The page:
A Rand 2018 study found that inmates in correctional facilities who participated in educational programs were 28% less likely to recidivate. In addition the United States Sentencing Commission found that inmates with less than a high school diploma were 60% more likely to be subject to recidivism and those with a college degree had only a 19% chance to relapse into criminal behavior. Several recent studies have pointed out the importance of education for inmates and the Rand analysis states “Every dollar invested in correctional education saves nearly five in re incarceration costs over three years.” As a result of such studies a bipartisan bill is being proposed in Congress. It would reinstate Pell Grants for inmates and thus acquires added importance. The Vera Institute of Justice and the Georgetown Center for Poverty and inequality showed that restoring Pell Grants for inmates would not only increase their employment, in this case by 10%, but increase their collective earning in the first year by $45 million. Obviously if it passes, the bill which would affect 463,000 prisoners, would improve their lives after incarceration, and therefore benefit all of us. It is equally worth noting that not only is this bill a bipartisan effort in super partisan times, it also recognizes the importance of education in correctional facilities—something that’s been forgotten!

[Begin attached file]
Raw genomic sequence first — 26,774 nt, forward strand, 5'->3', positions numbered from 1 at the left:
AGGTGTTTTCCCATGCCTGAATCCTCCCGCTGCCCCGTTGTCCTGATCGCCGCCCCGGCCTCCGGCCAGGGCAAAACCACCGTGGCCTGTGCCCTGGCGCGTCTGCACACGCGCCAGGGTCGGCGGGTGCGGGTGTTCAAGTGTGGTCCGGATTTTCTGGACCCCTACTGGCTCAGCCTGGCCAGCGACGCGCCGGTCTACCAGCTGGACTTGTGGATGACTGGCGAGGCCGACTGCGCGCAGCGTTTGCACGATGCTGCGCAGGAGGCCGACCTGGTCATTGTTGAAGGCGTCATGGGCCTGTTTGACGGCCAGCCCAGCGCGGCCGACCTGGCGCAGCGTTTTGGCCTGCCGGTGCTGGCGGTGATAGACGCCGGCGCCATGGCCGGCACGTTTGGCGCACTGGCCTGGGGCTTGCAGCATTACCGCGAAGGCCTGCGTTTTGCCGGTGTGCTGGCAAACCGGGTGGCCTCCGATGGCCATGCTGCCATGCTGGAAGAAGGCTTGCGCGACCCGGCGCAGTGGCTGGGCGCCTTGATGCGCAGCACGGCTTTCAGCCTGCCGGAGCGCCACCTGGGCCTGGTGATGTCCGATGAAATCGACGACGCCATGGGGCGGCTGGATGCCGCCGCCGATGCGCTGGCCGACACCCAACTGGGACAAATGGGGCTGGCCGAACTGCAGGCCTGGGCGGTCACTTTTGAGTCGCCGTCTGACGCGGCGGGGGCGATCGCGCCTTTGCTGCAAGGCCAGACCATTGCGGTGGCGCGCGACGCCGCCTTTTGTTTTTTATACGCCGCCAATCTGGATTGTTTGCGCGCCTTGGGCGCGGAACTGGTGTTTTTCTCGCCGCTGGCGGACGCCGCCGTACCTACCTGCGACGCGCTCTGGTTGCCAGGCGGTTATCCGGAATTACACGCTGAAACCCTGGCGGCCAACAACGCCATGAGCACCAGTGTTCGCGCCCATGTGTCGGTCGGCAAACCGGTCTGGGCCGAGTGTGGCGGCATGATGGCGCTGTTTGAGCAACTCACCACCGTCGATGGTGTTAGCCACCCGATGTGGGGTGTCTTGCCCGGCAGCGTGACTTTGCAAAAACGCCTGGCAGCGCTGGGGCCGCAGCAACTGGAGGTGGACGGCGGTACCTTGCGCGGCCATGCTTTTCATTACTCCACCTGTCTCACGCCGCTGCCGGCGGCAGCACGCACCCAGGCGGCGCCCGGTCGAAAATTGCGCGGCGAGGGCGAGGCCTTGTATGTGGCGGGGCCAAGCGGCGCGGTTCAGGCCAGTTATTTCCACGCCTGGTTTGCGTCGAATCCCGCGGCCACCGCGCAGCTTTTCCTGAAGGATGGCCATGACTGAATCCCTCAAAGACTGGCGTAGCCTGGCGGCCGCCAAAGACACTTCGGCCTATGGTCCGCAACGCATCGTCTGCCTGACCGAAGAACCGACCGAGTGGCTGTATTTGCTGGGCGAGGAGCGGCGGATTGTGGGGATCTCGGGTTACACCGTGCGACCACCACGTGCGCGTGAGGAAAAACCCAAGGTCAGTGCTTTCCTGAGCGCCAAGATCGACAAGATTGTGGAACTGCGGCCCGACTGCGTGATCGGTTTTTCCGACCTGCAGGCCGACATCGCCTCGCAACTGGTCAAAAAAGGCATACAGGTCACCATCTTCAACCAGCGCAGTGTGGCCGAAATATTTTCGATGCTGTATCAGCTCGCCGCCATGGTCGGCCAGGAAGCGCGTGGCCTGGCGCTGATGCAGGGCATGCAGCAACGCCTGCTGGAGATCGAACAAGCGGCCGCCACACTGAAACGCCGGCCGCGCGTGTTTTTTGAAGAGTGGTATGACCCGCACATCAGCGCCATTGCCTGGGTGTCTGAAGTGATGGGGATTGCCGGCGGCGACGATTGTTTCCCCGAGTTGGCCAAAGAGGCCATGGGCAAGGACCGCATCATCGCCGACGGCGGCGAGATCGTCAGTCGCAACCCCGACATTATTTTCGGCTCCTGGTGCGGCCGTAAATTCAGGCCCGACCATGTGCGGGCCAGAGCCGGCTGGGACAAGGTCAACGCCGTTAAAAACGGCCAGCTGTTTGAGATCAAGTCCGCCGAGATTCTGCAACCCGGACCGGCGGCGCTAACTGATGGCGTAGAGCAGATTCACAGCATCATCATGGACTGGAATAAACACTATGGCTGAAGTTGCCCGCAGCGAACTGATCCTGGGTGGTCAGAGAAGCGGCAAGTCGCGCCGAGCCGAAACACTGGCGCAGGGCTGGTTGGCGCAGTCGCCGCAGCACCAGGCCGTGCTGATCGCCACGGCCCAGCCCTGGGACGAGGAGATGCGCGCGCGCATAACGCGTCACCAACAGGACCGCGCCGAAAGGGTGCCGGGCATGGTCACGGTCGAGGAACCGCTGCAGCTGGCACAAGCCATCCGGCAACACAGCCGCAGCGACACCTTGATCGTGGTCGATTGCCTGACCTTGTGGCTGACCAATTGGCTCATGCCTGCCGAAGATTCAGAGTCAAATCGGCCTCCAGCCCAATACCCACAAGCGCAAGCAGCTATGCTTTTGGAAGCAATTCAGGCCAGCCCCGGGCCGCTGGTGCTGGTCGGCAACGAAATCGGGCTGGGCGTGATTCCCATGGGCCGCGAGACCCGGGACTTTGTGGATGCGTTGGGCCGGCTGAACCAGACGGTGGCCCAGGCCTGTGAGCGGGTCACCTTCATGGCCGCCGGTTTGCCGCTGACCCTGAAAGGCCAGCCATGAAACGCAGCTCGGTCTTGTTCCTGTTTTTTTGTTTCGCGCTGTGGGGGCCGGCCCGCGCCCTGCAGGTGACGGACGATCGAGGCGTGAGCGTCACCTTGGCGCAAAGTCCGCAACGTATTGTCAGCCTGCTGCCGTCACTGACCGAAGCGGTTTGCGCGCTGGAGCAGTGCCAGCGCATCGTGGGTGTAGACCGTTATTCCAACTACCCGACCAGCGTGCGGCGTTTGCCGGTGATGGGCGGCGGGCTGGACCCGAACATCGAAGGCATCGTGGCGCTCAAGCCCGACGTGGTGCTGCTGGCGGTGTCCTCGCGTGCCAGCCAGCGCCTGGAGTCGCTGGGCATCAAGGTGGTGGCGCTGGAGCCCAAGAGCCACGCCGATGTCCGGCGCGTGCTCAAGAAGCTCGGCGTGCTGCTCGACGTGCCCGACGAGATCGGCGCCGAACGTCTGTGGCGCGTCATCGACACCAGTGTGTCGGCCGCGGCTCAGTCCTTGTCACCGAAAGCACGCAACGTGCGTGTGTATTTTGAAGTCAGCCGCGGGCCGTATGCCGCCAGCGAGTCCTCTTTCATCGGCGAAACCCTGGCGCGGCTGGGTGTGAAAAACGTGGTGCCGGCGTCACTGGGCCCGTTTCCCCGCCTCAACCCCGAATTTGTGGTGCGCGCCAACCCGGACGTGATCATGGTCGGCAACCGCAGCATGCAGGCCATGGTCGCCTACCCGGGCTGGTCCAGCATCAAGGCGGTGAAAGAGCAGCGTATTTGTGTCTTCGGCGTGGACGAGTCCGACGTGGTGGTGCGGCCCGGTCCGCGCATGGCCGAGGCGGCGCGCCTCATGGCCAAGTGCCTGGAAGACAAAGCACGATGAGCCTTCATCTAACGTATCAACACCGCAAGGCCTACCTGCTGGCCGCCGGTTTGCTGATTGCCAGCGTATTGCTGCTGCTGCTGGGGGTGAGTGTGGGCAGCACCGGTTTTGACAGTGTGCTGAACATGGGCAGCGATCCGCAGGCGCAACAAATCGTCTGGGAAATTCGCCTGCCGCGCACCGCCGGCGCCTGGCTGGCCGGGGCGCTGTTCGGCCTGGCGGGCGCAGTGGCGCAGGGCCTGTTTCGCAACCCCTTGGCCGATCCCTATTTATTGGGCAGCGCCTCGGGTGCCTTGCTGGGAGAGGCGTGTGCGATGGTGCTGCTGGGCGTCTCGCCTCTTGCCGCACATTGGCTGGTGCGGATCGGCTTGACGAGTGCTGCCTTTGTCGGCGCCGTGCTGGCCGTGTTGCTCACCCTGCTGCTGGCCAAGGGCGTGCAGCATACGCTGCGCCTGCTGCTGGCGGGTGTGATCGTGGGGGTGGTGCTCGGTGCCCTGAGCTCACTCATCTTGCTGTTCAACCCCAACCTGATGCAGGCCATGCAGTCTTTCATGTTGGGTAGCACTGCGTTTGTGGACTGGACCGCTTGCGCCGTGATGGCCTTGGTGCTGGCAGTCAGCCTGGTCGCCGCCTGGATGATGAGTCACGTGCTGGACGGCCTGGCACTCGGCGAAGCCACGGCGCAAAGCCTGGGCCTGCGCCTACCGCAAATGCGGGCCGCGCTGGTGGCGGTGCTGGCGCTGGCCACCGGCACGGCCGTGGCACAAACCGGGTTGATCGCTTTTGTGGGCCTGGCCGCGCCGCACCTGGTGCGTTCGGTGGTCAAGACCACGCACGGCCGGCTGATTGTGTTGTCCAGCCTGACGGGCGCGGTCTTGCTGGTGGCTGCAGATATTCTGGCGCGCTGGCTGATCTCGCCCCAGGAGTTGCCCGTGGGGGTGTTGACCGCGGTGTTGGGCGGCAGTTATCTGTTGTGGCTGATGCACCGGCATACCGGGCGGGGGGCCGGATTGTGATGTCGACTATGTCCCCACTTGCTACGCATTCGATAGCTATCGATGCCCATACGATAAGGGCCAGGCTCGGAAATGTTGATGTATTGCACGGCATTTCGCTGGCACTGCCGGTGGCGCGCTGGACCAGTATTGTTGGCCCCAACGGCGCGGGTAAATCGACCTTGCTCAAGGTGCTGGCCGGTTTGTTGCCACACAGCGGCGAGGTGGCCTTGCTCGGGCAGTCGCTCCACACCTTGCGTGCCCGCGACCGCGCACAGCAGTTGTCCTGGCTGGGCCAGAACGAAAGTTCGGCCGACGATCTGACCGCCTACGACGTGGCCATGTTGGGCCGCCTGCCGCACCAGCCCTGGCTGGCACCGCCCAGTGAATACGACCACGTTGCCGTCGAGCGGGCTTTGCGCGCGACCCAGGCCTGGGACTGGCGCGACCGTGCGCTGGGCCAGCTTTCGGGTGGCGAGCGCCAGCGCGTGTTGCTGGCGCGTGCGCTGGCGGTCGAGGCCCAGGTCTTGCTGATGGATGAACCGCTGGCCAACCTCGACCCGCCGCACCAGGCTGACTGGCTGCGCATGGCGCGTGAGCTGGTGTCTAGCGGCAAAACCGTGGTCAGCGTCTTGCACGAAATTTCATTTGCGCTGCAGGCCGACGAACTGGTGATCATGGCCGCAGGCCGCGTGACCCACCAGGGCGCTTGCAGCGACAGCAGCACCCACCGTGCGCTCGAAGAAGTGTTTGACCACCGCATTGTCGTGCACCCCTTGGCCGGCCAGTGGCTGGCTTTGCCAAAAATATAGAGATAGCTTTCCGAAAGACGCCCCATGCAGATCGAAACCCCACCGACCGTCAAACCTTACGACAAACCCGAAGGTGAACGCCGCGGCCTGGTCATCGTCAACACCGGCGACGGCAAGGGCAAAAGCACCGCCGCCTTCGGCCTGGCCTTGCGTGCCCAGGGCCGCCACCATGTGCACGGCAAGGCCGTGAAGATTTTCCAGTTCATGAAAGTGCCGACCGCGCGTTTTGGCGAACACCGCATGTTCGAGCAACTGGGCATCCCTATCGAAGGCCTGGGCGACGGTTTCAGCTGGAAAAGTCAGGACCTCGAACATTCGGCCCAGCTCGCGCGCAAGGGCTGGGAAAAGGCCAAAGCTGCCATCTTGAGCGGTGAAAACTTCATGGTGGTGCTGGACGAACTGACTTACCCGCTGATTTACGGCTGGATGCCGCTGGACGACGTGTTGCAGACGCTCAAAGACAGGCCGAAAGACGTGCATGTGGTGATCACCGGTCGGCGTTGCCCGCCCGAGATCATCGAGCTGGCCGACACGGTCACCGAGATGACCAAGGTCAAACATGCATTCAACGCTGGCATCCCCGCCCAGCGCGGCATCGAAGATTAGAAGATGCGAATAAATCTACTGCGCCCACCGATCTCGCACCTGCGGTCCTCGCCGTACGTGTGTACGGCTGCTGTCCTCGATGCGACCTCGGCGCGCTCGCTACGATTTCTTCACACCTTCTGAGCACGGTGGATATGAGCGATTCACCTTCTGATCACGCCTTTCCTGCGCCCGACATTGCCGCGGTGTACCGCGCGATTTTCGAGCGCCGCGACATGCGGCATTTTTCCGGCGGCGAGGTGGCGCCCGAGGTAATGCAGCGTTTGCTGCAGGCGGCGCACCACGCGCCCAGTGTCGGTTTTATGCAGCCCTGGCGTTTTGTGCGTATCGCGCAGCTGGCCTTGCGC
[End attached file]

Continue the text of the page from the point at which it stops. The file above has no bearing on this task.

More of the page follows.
We all are aware of the increasing costs of a college education, of the pressure of admissions and the role money continues to play, and in a recent article Kevin Carey tries to explain why this has happened. He writes universities had a choice and when they were at a crossroads they chose the way of profits. When online education took off, and some universities signed on, it was, he says an opportunity for education costs to be lowered, particularly benefiting low income and others who couldn’t afford the costs of elite institutions and receive an education regardless of their financial status. But that is, he describes in some details, not what happened. OPMs happened instead. They are online program managers, sometimes called enrollment managers, people and organizations which begun as start-ups helping students with tests like the SATs and were so successful they branched out to eventually be partners in offering online degrees. Some are now also publicly traded and have been able to show a large profit for themselves as well as for the universities they partner with, showing profits of about 42% roughly half for them and half for the universities. They tend to have strong marketing and operate much the same way as for profit colleges do and did, and some of the same people are involved. The Education Department divisions which had tried to change the rules to protect students against for profit colleges practices are now apparently rather secretly rewriting these rules and the author points out that it looks like OPMs will be able to do whatever they see fit to make as much money as they can. While some view the role of enrollment managers as being more benign and as being of use to universities, what I find distressing is how academic institutions which are meant to guide people to uphold the values that make us an open society, have allowed themselves to be led by profit motives. And even more distressing in the case of their involvement with OPMs they have done so in a way that does not benefit the current and future students who need help.